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Small investors are skeptical while insiders are bullish.

Divergent sentiment explains recent cross-currents but is encouraging.

Eventually the smart money will prove to be correct.

The large cap indices including the Dow Jones Industrial Average (DJIA) are struggling while NASDAQ stocks are outperforming. This divergence can be partly explained by a similar divergence in the psychological profile of retail versus institutional investors. In this commentary well examine both sides of this split market environment as I make the case that the NYSE should eventually follow the tech sectors leadership.

The NASDAQ Composite Index is up 8% so far this year, but youd hardly know it by the way retail investors have been acting. According to the latest American Association of Individual Investors (AAII) survey, just 26% of its members are bullish, which is well under the long-run average. Meanwhile investor neutrality is also above the norm at 45%. The lack of enthusiasm stems from a number of factors, including concerns about stock valuations, rising interest rates, and lingering concerns about the Trump administrations plans regarding trade policy.

In contrast to the lack of bullishness among individual investors, Its worth mentioning that the Thomson Reuters Insider Transactions indicator (courtesy ofBarronsby way of Thomson Reuters) dipped into bullish territory on Mar. 9. This marks the first time in several weeks that insider transactions have been this bullish.

While insiders and institutional investors have been mostly positive on the markets intermediate-term prospects, theres no denying that small investors are still tepid about dipping their toes into the stock market waters. This is probably an after-effect from the 10% market correction last month, but also from ongoing fears over what impact rising interest rates might have on the economy in the months ahead.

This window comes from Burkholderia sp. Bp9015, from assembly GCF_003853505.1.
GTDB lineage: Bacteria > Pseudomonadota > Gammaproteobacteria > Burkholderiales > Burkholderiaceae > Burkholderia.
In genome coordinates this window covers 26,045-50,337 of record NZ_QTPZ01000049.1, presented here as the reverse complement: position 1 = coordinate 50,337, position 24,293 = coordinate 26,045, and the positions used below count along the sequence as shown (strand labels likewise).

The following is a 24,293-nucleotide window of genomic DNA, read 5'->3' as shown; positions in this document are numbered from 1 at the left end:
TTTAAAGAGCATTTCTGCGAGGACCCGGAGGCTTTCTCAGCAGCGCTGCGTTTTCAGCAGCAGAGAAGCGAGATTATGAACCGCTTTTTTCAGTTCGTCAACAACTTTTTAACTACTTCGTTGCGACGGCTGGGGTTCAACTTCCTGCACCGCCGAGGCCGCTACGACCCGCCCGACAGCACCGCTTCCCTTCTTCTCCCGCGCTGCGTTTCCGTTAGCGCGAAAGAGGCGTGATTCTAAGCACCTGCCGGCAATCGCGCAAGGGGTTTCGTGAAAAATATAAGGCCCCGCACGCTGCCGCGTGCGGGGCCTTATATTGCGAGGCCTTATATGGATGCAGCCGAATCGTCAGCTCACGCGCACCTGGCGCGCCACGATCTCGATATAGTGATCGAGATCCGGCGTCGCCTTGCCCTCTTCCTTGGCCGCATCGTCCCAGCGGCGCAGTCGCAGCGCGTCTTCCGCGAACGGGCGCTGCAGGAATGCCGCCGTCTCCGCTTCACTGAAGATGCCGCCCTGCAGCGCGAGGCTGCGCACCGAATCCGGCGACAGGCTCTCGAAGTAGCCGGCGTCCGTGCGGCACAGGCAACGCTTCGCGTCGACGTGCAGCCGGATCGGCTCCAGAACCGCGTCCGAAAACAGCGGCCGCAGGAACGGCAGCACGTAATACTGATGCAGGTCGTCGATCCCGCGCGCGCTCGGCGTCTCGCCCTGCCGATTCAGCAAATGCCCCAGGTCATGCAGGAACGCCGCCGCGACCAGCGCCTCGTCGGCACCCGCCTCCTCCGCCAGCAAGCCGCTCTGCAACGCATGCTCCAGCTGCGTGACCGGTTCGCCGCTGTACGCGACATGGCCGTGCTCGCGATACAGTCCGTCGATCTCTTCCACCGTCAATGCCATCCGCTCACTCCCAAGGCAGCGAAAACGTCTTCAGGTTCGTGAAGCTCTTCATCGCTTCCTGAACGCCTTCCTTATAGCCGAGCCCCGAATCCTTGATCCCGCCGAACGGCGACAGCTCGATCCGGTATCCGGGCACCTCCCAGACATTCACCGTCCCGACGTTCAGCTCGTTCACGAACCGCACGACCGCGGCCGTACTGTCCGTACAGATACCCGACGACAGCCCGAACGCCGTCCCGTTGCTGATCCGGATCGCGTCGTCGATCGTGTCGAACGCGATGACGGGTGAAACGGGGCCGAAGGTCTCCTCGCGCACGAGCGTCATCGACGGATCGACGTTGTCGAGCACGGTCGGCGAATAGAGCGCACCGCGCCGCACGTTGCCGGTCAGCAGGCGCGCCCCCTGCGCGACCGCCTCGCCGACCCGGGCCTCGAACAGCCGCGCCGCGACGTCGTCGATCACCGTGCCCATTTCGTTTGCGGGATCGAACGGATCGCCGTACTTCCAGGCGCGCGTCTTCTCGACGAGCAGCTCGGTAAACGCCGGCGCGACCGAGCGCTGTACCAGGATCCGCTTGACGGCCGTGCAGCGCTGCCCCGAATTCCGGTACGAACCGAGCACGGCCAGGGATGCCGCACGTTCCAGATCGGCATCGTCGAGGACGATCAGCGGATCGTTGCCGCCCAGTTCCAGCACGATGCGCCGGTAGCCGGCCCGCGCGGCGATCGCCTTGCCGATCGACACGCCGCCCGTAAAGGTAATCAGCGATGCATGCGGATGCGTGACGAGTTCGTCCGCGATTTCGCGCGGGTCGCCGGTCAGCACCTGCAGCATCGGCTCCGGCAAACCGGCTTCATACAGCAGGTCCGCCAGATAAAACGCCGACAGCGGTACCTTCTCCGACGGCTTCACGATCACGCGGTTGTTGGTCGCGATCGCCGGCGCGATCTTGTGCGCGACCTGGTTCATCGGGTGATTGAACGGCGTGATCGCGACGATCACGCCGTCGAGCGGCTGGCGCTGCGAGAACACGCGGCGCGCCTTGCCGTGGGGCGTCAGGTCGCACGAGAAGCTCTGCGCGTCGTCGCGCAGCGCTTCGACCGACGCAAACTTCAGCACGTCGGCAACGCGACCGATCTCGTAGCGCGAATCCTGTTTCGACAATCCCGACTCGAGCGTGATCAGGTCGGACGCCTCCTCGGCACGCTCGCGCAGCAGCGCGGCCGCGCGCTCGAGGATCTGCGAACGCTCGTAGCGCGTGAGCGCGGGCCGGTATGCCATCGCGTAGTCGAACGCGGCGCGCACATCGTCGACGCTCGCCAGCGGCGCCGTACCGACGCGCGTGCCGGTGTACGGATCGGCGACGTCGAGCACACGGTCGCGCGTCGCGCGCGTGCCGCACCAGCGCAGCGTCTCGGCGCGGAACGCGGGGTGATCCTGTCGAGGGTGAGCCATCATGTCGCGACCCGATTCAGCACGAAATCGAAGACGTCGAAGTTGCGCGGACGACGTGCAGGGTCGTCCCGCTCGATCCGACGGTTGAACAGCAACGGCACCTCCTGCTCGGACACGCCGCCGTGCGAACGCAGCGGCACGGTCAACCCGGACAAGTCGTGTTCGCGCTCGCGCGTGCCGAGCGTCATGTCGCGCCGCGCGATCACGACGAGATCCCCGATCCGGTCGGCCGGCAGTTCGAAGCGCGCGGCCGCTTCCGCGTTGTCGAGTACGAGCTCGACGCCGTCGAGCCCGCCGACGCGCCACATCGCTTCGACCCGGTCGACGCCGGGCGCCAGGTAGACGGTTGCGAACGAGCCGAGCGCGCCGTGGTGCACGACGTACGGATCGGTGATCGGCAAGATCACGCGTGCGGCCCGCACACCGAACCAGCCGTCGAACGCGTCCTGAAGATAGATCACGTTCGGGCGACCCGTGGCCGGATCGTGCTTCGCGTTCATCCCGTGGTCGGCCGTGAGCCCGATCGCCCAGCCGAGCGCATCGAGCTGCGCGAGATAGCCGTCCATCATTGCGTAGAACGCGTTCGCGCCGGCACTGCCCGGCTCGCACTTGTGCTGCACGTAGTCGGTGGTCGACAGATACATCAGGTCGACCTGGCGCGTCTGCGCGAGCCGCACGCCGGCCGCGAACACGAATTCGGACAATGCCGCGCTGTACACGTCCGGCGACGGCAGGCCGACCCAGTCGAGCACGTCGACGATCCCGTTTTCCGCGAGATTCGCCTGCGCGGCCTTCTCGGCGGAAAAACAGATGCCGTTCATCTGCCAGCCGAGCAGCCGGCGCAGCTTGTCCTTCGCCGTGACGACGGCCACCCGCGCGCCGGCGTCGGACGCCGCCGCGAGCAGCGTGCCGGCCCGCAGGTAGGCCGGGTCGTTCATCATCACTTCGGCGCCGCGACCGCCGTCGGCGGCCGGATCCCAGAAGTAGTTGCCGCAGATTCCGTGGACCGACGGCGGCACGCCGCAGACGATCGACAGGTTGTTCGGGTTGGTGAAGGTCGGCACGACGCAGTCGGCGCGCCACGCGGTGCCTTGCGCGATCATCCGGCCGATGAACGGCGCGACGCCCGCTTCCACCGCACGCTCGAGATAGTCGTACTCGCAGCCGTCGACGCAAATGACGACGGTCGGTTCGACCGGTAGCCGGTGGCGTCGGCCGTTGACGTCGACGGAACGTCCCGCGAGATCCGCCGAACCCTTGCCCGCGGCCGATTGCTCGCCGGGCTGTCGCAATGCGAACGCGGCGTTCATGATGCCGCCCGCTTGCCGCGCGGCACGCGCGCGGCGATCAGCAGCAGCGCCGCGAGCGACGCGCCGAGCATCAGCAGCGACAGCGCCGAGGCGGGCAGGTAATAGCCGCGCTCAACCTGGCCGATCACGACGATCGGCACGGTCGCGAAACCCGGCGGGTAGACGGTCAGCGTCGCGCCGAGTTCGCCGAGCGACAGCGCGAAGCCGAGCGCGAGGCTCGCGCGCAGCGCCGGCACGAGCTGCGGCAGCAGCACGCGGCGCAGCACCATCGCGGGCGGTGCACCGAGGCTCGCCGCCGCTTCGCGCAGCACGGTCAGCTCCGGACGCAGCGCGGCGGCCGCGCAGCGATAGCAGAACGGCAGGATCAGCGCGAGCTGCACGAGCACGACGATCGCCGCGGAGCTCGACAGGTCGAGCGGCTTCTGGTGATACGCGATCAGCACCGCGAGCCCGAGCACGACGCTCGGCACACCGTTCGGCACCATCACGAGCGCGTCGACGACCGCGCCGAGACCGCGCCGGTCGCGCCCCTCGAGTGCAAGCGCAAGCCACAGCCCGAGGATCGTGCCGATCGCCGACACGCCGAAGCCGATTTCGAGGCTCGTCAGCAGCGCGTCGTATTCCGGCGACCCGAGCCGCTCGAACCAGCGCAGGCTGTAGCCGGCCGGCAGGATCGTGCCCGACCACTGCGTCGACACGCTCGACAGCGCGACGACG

Another possible reason for the current lack of enthusiasm among small investors is the action of the large cap stocks as reflected in the Dow Jones Industrial Average (DJIA). The short-term Dow graph summarizes the condition of many large cap stocks (below). While the large cap indices have failed to keep up with the NASDAQ in making decisive new highs in recent weeks, the Dow, S&P 500, and NYSE Composite averages have all lagged behind and are having trouble gaining traction as was made apparent on Wednesday. These indices are also having trouble staying above the 15-day moving average, having slipped below it again Wednesday.

Regardless of the reasons, widespread participation in the February-March NASDAQ rally has been lacking. A lack of enthusiasm among retail investors is a double-edged sword, however. On the one hand it lends itself to the wall of worry which every bull market feeds on. On the other, a truly dynamic bull market of the runaway type requires widespread participation from the crowd to generate the type of momentum needed. If history is any guide, the publics cautious attitude toward equities will slowly change as we head further into the year. Sooner or later, rising prices in the speculative tech sector always attracts a big following among smaller participants.